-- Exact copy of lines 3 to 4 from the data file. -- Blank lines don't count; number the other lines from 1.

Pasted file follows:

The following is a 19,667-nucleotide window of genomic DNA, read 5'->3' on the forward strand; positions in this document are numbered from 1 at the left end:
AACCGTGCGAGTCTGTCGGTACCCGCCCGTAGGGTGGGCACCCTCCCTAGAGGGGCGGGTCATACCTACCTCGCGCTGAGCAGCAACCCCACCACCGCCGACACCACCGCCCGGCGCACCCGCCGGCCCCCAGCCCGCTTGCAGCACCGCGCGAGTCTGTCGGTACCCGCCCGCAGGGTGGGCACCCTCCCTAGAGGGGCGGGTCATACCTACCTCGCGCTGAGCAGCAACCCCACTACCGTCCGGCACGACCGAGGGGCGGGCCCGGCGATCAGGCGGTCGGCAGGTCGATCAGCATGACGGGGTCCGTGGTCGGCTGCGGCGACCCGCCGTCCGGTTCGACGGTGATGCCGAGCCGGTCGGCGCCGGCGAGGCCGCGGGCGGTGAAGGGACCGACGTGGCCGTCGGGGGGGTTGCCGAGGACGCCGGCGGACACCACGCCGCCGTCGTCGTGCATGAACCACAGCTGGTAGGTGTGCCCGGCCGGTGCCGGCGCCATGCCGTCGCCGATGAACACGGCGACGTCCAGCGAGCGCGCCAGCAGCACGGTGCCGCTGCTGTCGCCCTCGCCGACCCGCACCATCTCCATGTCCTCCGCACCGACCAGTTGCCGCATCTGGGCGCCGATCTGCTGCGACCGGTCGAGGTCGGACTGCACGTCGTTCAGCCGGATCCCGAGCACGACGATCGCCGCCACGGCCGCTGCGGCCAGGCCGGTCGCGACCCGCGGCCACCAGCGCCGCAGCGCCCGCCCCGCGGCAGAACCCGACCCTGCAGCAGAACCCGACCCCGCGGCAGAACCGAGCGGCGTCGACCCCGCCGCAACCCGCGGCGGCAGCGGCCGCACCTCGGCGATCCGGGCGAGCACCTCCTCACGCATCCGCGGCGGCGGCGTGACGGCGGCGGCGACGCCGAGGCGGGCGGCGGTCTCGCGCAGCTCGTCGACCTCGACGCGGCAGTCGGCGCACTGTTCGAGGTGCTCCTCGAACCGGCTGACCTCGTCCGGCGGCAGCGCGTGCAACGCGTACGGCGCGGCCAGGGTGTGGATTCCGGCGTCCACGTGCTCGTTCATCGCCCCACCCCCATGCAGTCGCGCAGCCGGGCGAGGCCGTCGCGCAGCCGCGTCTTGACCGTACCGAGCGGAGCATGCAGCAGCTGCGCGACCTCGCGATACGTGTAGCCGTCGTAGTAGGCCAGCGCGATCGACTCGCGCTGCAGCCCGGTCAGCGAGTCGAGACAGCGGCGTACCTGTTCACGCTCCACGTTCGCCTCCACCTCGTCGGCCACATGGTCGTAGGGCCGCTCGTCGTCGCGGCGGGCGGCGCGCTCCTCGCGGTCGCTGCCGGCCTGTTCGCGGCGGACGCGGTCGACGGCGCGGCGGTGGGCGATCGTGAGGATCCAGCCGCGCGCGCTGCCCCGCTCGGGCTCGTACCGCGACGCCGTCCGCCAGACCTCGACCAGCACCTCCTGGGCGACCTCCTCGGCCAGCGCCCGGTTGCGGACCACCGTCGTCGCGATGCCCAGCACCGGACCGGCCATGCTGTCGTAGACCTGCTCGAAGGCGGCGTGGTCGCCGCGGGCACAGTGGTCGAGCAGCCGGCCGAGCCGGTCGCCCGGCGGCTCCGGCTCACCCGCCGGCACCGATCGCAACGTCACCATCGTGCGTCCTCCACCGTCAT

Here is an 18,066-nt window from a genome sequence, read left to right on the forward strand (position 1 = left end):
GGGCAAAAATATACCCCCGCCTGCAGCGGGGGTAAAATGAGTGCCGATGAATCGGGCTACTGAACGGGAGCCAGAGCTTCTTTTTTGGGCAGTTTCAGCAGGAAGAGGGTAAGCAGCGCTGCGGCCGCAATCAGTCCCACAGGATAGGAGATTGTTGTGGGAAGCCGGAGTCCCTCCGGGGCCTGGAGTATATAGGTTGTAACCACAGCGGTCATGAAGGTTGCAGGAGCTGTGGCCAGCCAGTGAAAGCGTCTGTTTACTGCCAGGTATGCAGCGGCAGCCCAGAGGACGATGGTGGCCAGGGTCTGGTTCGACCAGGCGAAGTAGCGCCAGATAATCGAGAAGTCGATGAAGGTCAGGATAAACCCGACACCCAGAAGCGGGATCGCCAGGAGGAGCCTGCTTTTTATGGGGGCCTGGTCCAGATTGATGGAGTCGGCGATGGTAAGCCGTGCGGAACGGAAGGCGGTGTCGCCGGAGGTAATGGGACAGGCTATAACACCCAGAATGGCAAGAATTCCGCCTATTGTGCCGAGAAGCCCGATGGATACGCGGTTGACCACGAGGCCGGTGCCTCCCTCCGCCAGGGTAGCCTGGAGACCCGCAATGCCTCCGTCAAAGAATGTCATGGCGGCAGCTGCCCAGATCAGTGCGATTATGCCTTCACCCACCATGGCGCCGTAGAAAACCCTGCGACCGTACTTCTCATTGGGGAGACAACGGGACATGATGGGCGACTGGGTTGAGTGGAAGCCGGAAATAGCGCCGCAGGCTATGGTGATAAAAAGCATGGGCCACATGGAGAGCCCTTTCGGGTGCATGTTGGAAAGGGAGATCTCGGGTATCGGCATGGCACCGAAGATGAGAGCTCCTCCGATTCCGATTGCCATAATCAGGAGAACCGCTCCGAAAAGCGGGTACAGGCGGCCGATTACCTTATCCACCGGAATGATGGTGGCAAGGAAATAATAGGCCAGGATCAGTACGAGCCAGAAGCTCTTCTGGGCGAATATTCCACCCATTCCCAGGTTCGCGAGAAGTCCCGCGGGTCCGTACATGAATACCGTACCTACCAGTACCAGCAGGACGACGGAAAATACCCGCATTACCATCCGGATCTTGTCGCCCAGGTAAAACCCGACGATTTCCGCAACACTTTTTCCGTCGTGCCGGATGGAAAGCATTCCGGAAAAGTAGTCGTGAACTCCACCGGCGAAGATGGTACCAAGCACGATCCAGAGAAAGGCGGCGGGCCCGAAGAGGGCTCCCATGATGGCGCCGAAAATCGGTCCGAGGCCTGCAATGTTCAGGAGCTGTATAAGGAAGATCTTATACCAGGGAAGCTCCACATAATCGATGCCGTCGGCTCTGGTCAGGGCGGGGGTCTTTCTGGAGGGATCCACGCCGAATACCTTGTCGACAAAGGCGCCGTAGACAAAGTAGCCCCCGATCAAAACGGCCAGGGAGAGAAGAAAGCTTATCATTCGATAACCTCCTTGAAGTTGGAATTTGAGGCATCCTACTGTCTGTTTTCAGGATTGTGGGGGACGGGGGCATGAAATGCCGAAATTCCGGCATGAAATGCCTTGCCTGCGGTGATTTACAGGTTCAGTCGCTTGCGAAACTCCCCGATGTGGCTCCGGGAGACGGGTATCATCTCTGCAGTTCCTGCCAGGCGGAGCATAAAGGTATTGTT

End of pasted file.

Here is an 18,066-nt window from a genome sequence, read left to right on the forward strand (position 1 = left end):
GGGCAAAAATATACCCCCGCCTGCAGCGGGGGTAAAATGAGTGCCGATGAATCGGGCTACTGAACGGGAGCCAGAGCTTCTTTTTTGGGCAGTTTCAGCAGGAAGAGGGTAAGCAGCGCTGCGGCCGCAATCAGTCCCACAGGATAGGAGATTGTTGTGGGAAGCCGGAGTCCCTCCGGGGCCTGGAGTATATAGGTTGTAACCACAGCGGTCATGAAGGTTGCAGGAGCTGTGGCCAGCCAGTGAAAGCGTCTGTTTACTGCCAGGTATGCAGCGGCAGCCCAGAGGACGATGGTGGCCAGGGTCTGGTTCGACCAGGCGAAGTAGCGCCAGATAATCGAGAAGTCGATGAAGGTCAGGATAAACCCGACACCCAGAAGCGGGATCGCCAGGAGGAGCCTGCTTTTTATGGGGGCCTGGTCCAGATTGATGGAGTCGGCGATGGTAAGCCGTGCGGAACGGAAGGCGGTGTCGCCGGAGGTAATGGGACAGGCTATAACACCCAGAATGGCAAGAATTCCGCCTATTGTGCCGAGAAGCCCGATGGATACGCGGTTGACCACGAGGCCGGTGCCTCCCTCCGCCAGGGTAGCCTGGAGACCCGCAATGCCTCCGTCAAAGAATGTCATGGCGGCAGCTGCCCAGATCAGTGCGATTATGCCTTCACCCACCATGGCGCCGTAGAAAACCCTGCGACCGTACTTCTCATTGGGGAGACAACGGGACATGATGGGCGACTGGGTTGAGTGGAAGCCGGAAATAGCGCCGCAGGCTATGGTGATAAAAAGCATGGGCCACATGGAGAGCCCTTTCGGGTGCATGTTGGAAAGGGAGATCTCGGGTATCGGCATGGCACCGAAGATGAGAGCTCCTCCGATTCCGATTGCCATAATCAGGAGAACCGCTCCGAAAAGCGGGTACAGGCGGCCGATTACCTTATCCACCGGAATGATGGTGGCAAGGAAATAATAGGCCAGGATCAGTACGAGCCAGAAGCTCTTCTGGGCGAATATTCCACCCATTCCCAGGTTCGCGAGAAGTCCCGCGGGTCCGTACATGAATACCGTACCTACCAGTACCAGCAGGACGACGGAAAATACCCGCATTACCATCCGGATCTTGTCGCCCAGGTAAAACCCGACGATTTCCGCAACACTTTTTCCGTCGTGCCGGATGGAAAGCATTCCGGAAAAGTAGTCGTGAACTCCACCGGCGAAGATGGTACCAAGCACGATCCAGAGAAAGGCGGCGGGCCCGAAGAGGGCTCCCATGATGGCGCCGAAAATCGGTCCGAGGCCTGCAATGTTCAGGAGCTGTATAAGGAAGATCTTATACCAGGGAAGCTCCACATAATCGATGCCGTCGGCTCTGGTCAGGGCGGGGGTCTTTCTGGAGGGATCCACGCCGAATACCTTGTCGACAAAGGCGCCGTAGACAAAGTAGCCCCCGATCAAAACGGCCAGGGAGAGAAGAAAGCTTATCATTCGATAACCTCCTTGAAGTTGGAATTTGAGGCATCCTACTGTCTGTTTTCAGGATTGTGGGGGACGGGGGCATGAAATGCCGAAATTCCGGCATGAAATGCCTTGCCTGCGGTGATTTACAGGTTCAGTCGCTTGCGAAACTCCCCGATGTGGCTCCGGGAGACGGGTATCATCTCTGCAGTTCCTGCCAGGCGGAGCATAAAGGTATTGTT